Using and Running Node.js Modules in The Browser, Use a node-style require() to organize your browser code and load modules installed by npm. browserify will recursively analyze all the require() calls in your app  How to Make Simple Node.js Modules Work in the Browser Posted on September 27, 2013 by Richard Rodger Node.js is all about writing small, simple modules that do one thing, and do it well.

JavaScript modules, want to use Node.js APIs (buffer, crypto, fork, events, streams, …) prefer to write CommonJS-style modules with require. Existing  The define() function accepts two optional parameters (a string that represent a module ID and an array of required modules) and one required parameter (a factory method). The return of the factory method MUST return the implementation for your module (in the same way that the Module Pattern does).

Use ES6 JavaScript syntax (require, import etc.) in your Front end , The CommonJS (CJS) format is used in Node.js and uses require and (UMD) format can be used both in the browser and in Node.js. How to enable JavaScript in your browser Nowadays almost all web pages contain JavaScript, a scripting programming language that runs on visitor's web browser. It makes web pages functional for specific purposes and if disabled for some reason, the content or the functionality of the web page can be limited or unavailable.

browserify/browserify: browser-side require() the node.js way, “Browserify lets you require('modules') in the browser by bundling up all of your which was released in 2011 and pioneered the usage of node.js style require  As far as solving the actual problem is concerned, you need to use fetch instead: fetch('my-file.txt').then(r => r.text()).then(contents => { console.log(contents); }); (this will load the file from the server, provided it is in the same folder) – Chris G Aug 15 at 9:56 |

Comments
  • Note RequireJS does actually support modularity and can scope. Since asking, I've used it a bit more extensively. In my opinion, it is functionality-packed but takes a lot of documentation reading to use effectively, and it needs some form of first-class synchronous loading before it is perfect.
  • Is the distinction of being asynchronous that meaningful? whenever i require code, i am basically blocked on being able to continue because it defines functions and such i need to do anything...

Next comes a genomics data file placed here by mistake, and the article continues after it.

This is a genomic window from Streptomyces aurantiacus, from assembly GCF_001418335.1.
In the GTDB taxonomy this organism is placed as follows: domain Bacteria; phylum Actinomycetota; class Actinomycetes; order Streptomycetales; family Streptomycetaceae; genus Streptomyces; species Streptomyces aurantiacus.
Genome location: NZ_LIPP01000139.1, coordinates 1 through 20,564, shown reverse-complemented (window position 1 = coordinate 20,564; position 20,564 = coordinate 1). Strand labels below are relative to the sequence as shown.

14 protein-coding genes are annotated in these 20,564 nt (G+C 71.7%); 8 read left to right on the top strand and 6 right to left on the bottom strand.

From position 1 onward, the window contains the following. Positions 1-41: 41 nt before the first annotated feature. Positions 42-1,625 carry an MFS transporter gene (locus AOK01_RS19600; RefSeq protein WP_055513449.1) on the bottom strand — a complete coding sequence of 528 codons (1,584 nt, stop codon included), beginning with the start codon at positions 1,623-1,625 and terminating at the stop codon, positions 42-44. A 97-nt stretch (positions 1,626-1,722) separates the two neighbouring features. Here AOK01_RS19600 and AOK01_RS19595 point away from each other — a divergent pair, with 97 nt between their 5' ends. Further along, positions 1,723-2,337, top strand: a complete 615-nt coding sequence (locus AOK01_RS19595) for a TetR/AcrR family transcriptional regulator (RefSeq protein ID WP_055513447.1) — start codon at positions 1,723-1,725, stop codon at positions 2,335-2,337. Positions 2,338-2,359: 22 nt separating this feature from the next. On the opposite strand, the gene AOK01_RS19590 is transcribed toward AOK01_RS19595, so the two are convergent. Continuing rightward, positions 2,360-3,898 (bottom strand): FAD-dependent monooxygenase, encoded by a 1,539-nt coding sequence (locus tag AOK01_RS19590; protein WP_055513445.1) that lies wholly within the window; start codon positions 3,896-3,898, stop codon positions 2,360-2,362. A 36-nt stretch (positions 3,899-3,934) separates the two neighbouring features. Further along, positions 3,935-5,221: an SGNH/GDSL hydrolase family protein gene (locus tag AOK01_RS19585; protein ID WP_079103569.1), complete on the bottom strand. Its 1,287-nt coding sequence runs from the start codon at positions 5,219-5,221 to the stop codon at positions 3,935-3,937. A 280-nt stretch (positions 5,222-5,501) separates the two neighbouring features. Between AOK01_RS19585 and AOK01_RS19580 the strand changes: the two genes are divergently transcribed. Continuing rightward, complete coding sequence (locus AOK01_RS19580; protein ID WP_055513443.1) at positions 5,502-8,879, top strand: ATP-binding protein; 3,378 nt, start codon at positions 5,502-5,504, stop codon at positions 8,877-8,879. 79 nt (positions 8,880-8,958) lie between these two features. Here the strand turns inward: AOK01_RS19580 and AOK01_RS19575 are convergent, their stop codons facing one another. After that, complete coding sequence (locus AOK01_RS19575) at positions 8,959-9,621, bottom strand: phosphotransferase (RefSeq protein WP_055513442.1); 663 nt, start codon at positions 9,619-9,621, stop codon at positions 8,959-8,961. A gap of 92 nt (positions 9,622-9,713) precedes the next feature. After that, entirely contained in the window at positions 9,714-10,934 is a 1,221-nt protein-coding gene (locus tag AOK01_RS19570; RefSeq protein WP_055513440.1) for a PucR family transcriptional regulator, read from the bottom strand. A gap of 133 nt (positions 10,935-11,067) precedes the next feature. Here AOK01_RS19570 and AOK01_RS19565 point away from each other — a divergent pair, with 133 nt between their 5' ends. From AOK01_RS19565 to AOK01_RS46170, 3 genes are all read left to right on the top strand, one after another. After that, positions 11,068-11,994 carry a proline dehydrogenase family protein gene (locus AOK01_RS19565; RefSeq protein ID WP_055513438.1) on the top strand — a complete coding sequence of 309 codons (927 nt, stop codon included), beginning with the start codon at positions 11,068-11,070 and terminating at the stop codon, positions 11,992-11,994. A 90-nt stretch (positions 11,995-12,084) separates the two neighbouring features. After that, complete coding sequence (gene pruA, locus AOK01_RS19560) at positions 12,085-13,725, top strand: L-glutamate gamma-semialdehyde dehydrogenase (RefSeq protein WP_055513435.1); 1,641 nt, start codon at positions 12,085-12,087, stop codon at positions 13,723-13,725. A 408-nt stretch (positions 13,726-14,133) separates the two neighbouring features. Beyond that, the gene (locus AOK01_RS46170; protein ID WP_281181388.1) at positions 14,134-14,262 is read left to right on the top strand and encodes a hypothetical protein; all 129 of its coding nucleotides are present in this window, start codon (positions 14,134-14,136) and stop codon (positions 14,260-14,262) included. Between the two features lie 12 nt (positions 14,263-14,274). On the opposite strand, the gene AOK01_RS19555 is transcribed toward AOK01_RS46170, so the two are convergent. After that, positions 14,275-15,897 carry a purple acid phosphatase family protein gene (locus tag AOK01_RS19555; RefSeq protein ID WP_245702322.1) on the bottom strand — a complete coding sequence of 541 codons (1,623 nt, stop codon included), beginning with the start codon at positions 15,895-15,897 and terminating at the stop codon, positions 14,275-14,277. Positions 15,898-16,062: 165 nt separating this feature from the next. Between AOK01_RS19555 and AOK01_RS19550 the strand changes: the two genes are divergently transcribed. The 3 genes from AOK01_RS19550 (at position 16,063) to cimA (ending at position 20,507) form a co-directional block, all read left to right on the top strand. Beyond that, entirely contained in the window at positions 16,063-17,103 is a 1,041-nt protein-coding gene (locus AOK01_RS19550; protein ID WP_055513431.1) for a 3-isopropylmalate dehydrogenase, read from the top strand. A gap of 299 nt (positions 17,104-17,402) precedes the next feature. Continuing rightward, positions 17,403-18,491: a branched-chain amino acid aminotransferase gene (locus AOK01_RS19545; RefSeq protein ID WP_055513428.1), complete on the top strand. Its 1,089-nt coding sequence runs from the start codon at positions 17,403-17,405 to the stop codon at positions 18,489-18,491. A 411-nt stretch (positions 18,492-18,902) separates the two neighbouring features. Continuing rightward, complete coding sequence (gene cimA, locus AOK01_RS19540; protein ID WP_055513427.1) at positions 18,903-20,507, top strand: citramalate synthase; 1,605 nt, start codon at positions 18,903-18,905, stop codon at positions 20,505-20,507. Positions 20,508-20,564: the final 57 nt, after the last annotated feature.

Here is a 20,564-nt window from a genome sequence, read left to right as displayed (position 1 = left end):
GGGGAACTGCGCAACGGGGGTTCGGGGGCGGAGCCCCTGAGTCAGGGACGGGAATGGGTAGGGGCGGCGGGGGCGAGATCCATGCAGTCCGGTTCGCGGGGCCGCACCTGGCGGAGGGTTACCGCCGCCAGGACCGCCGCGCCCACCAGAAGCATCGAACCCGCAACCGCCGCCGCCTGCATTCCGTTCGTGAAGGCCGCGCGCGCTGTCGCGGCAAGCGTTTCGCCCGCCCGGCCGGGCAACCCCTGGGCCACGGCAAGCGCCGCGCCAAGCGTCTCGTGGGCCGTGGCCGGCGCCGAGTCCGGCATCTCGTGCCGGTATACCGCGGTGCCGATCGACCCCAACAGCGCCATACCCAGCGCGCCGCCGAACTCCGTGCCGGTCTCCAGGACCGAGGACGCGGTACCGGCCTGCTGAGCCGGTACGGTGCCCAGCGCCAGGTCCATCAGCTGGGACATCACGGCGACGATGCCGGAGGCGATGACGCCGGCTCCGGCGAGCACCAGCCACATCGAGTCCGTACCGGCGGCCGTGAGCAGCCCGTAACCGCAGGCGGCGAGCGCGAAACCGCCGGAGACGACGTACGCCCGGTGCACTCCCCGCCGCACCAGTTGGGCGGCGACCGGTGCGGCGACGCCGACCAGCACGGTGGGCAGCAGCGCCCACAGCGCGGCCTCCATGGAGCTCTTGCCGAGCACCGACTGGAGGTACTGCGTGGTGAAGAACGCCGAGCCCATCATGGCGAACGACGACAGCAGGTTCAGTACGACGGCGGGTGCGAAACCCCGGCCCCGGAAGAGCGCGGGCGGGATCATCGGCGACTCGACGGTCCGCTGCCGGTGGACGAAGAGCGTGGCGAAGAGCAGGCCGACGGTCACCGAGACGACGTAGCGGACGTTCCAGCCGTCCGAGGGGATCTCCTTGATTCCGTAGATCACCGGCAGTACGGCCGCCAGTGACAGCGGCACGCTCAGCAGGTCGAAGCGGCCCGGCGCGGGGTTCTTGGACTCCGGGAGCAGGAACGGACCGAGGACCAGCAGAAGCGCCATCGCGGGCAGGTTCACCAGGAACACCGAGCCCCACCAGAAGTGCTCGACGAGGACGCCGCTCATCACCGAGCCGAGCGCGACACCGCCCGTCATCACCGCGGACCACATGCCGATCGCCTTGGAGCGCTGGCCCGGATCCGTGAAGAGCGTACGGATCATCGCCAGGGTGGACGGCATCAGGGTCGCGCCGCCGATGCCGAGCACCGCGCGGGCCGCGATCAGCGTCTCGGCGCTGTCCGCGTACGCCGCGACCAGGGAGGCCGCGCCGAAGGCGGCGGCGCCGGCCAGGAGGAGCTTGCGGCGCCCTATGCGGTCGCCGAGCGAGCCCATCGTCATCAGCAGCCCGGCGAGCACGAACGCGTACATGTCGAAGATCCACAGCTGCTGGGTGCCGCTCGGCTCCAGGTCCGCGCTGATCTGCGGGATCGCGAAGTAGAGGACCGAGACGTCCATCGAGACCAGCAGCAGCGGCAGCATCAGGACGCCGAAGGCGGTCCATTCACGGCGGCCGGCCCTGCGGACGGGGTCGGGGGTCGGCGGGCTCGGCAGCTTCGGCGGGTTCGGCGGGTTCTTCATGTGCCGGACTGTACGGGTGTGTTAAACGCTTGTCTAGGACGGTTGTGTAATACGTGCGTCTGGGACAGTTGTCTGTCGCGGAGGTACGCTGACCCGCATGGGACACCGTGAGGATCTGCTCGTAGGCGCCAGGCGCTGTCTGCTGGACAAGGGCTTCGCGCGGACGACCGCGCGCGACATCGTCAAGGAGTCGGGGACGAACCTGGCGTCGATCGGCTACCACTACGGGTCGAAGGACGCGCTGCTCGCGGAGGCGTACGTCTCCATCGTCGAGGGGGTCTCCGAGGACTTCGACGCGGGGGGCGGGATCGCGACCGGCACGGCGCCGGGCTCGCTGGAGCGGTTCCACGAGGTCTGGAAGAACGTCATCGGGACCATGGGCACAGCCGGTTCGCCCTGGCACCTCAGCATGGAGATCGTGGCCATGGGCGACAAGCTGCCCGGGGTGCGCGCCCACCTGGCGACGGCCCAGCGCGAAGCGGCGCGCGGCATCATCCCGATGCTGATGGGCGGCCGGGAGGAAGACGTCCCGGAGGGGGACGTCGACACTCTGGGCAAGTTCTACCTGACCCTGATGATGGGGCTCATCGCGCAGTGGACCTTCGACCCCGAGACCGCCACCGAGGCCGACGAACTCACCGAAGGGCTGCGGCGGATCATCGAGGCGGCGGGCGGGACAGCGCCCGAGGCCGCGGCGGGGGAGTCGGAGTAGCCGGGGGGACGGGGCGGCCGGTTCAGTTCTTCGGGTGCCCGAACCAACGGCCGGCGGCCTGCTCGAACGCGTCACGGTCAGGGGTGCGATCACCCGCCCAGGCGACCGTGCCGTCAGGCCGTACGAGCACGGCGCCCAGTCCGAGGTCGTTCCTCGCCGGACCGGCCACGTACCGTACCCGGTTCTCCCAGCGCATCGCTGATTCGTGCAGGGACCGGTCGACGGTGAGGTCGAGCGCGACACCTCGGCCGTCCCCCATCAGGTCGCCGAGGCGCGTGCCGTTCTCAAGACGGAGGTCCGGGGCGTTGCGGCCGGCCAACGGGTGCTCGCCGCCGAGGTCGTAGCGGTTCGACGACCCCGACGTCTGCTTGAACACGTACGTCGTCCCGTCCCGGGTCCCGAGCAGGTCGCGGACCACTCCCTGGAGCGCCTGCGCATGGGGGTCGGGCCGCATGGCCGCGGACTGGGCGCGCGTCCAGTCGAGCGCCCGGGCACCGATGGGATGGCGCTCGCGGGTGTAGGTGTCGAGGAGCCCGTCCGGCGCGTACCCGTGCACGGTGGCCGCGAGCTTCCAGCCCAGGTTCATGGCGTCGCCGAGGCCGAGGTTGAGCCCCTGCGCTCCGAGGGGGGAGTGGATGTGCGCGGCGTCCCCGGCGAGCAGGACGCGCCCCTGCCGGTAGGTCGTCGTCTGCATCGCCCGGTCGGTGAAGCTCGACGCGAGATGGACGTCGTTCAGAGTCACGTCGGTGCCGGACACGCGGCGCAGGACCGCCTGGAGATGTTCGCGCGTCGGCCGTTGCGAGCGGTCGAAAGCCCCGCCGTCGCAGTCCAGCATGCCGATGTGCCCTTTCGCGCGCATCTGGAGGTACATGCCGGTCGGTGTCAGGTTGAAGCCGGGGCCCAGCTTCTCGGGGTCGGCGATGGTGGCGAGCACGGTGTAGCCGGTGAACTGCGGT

• Cool, haven't tried browserify yet, but it looks like exactly what I need.
  • The link to require-kiss seems to be dead. Simple (re)searching didn't lead anywhere - where did it go?
  • @JoelPurra - require-kiss has been removed and been replaced by pakmanager. I recommend require-js now. I've updated the answer.
  • nice answer here man :), mind checking out the question I just did that is similar to this one (but different at the same time)? stackoverflow.com/questions/43237875/…
  • Thank you Lucio! I have been looking for a minimal solution like this for a long time. I extended it to support relative paths. See below.
  • shouldn't be "exports:{}" a property of "module"? and the call be (R, module.exports, module)
  • @LucioM.Tato I am not sure, can't see any mention of module.exports in Modules 1.1 standard. You can always call require(module.id) to get the exports
  • Yes. You're right I was thinking of node.js modules implementation. I've added some modifications to the code in your really good answer, in order to make it play nice with Chrome Dev Tools (I'm using it as Debug time IDE). I'll post the code as another answer to this question, in case is useful to somebody else.
  • Thanks Trausti. If you're using javascript, you'll should check github.com/luciotato/LiteScript (beta). PD: Which level of CC Saga are you playing now? :P